Ms. Sengupta proposed that stronger labour and environmental standards be introduced into FTAs and that they apply equally to both developed and developing country partners, instead of the corporation-friendly standards that are aimed at developing countries, as is the current practice. She also proposed that independent human rights impact assessments be made of draft FTAs and that assessments be made of the prospective contribution or impediment to achieving the sustainable development goals and the AAAA commitments. While the “Ruggie Principles” on business and human rights are useful guidelines, she looks forward to a time where they would become legal obligations embedded in a multilateral treaty that would bind the behaviour of corporations and governments.

Raymond Landveld, who was the main negotiator for the Group of 77 and China (G77) in the preparations of the Addis Agenda on FfD, reviewed some of the controversial points in the negotiation as they related to social and environmental standards for investors. He recalled how the G77 was concerned when the structure of the Monterrey (2002) and Doha (2008) agreements was changed. That is, previously, the domestic “chapter” had considered domestic public and private financing of development, while a separate “chapter” addressed flows and behaviour of international private investment. In the Addis agreement, the domestic “chapter” addressed domestic public finance and the following chapter addressed domestic and international private finance. This seemed to him to imply that all private investment, domestic as well as foreign, was meant to follow a common set of policy principles shaped to the needs of the globalized economic system.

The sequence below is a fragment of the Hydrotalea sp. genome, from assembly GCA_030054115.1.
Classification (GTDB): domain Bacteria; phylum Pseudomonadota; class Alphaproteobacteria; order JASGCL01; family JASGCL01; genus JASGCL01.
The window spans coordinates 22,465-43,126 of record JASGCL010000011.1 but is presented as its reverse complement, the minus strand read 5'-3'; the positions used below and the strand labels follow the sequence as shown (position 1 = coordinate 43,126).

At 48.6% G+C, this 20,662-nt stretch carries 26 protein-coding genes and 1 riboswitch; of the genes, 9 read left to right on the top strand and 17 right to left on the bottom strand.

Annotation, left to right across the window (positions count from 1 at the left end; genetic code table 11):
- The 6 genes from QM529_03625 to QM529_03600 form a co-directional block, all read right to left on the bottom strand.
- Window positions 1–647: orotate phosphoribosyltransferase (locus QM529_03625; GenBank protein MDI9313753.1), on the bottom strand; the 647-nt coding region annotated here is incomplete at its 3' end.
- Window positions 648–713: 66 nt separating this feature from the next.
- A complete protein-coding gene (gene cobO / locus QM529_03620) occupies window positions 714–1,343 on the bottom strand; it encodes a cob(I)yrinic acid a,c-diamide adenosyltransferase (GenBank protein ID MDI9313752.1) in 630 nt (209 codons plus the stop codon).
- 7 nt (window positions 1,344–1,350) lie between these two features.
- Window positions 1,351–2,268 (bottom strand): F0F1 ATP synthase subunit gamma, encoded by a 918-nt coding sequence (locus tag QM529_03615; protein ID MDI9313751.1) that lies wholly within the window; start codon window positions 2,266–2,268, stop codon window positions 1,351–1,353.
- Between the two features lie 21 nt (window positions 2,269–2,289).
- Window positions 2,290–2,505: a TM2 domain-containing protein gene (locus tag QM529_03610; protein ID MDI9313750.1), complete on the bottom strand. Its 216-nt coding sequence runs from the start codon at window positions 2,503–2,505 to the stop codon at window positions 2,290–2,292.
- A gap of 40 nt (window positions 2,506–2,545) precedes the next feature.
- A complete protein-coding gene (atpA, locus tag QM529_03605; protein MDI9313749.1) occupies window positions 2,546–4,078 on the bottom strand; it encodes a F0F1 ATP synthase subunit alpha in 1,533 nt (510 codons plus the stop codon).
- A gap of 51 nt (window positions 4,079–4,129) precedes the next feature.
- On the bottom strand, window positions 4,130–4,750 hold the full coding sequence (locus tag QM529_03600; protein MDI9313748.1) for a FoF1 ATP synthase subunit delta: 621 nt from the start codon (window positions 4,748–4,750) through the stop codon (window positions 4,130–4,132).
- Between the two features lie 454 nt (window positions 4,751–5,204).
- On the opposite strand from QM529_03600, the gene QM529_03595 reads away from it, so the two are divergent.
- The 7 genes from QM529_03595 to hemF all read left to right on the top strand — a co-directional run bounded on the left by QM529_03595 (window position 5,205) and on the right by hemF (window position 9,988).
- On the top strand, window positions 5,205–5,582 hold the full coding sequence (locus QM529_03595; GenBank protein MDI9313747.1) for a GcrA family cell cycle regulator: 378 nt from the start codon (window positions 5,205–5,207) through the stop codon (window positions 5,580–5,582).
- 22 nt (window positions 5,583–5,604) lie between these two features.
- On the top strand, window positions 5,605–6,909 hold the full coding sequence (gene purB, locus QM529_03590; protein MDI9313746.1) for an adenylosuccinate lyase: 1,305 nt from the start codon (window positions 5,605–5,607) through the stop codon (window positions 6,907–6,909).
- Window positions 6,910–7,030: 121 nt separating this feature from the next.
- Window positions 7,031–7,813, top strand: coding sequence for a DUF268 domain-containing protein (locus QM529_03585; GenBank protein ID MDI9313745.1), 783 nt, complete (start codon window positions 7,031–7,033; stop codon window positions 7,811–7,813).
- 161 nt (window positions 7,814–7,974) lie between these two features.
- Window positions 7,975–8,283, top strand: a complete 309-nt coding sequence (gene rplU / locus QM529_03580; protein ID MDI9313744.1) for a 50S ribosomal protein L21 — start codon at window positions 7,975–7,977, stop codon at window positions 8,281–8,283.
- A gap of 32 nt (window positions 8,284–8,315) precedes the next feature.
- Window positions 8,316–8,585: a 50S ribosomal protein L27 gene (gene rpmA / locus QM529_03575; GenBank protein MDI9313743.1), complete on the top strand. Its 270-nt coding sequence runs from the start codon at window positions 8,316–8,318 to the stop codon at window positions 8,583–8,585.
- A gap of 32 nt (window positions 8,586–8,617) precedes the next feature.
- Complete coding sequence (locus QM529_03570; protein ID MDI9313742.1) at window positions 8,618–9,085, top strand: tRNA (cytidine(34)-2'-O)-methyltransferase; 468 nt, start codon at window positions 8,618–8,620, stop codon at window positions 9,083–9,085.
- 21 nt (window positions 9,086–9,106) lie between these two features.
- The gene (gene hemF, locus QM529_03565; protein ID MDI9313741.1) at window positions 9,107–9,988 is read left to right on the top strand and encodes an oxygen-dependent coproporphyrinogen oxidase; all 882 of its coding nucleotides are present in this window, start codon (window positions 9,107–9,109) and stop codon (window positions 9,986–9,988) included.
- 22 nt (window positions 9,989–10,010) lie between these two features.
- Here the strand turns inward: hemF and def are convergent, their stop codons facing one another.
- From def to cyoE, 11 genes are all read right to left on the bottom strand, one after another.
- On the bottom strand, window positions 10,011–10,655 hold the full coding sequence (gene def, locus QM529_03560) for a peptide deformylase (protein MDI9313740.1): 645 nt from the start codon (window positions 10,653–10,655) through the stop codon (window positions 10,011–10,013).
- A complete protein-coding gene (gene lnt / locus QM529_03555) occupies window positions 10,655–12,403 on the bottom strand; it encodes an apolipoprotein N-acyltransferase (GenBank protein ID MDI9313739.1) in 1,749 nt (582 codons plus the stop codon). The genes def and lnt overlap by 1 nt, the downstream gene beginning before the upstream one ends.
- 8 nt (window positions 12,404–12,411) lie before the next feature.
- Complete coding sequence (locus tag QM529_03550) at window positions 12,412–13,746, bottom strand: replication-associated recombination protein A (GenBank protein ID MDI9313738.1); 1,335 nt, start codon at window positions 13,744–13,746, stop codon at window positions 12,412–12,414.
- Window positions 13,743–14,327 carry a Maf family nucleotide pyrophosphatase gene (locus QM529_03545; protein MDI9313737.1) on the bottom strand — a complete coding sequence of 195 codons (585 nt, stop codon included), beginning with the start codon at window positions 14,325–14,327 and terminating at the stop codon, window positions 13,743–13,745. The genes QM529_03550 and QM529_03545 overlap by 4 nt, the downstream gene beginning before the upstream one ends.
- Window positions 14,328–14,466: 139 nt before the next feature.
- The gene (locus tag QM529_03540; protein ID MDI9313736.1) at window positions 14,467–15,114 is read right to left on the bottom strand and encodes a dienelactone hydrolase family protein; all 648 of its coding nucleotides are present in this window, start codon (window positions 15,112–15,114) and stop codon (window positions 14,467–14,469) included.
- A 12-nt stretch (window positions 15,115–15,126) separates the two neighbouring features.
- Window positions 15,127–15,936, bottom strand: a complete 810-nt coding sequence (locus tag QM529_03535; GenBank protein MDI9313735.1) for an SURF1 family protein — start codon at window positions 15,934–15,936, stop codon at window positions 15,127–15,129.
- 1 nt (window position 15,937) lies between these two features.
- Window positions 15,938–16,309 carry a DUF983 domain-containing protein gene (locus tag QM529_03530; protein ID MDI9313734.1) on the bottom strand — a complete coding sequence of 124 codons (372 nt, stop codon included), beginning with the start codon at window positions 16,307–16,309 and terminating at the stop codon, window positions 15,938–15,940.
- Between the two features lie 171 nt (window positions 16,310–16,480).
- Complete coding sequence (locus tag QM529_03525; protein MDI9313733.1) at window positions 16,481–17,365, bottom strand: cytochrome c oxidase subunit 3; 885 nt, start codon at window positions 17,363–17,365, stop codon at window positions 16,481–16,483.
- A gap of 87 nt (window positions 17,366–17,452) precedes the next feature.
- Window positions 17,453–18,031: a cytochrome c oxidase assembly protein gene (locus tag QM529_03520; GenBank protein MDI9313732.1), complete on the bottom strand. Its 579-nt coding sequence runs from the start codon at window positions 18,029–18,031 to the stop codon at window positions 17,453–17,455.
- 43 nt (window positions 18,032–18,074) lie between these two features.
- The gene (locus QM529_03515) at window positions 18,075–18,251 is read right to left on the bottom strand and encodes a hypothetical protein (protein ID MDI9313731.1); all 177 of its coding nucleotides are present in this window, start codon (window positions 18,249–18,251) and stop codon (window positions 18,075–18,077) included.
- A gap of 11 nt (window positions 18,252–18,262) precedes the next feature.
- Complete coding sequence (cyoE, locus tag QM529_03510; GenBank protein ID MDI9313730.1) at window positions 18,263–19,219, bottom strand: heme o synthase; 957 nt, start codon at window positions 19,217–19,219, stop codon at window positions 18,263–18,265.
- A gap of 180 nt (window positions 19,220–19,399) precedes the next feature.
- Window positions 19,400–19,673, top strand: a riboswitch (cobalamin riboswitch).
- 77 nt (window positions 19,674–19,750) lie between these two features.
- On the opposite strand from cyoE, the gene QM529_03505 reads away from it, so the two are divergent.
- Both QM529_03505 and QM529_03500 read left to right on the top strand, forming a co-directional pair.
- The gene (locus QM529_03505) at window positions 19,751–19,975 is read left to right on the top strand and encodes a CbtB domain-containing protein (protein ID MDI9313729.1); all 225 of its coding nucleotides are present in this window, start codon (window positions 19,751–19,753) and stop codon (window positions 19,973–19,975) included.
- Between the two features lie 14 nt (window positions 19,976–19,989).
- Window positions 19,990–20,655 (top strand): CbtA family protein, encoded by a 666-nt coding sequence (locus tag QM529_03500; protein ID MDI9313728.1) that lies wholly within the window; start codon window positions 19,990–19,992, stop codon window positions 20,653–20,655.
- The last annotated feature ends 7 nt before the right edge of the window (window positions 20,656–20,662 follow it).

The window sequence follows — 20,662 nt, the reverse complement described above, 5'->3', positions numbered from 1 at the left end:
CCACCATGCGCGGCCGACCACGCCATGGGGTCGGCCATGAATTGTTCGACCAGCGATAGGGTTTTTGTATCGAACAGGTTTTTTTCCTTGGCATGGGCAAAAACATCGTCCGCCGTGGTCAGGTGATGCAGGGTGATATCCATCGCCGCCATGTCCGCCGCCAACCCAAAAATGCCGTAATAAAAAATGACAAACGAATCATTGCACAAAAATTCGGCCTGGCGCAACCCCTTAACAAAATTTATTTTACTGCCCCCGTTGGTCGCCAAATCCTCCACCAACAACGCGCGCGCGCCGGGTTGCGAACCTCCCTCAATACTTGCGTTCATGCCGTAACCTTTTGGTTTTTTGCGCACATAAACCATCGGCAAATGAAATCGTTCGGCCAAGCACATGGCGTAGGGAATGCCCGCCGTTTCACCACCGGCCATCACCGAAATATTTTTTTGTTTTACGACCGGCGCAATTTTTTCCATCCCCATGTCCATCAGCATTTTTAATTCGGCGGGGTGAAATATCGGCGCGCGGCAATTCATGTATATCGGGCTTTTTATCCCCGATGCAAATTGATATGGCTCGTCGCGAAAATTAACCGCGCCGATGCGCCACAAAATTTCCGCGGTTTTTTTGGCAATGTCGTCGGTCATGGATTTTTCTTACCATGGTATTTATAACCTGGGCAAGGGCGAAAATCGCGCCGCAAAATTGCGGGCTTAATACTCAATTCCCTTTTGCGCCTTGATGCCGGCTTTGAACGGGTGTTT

Mr. Landveld was especially concerned about “extraterritoriality” in that foreign direct investors would feel bound by the rules and behavioural expectations of their home country rather than those of the host country. He was keenly aware that when potential foreign investors express interest in direct investment in a country, they negotiate the terms of their investment with the host government and often are able to extract special benefits that can often be excessive and thus be deemed abuses. In his view, it would be better to have agreed international standards on what kind and degree of concessions to give to direct investors and what kind and degree of performance to expect from them. Establishing international benchmarks could reduce the abuses.

Stefano Prato emphasized the need to “unpack” the concept of the “private sector”, as the phrase obfuscates and impedes critical analysis. Instead, he focuses on the dynamics of the development of business, paying attention to when and how power becomes concentrated in monopolies, how the lowest value-added stages in “value chains” of international production are located in poor countries, and how the tensions he sees between global companies and local businesses progress. He also insists that analyses and policy proposals for setting business standards be contextualized. Many states are heavily dependent on a few commodities for exports and income, presenting different challenges than a more diversified economy.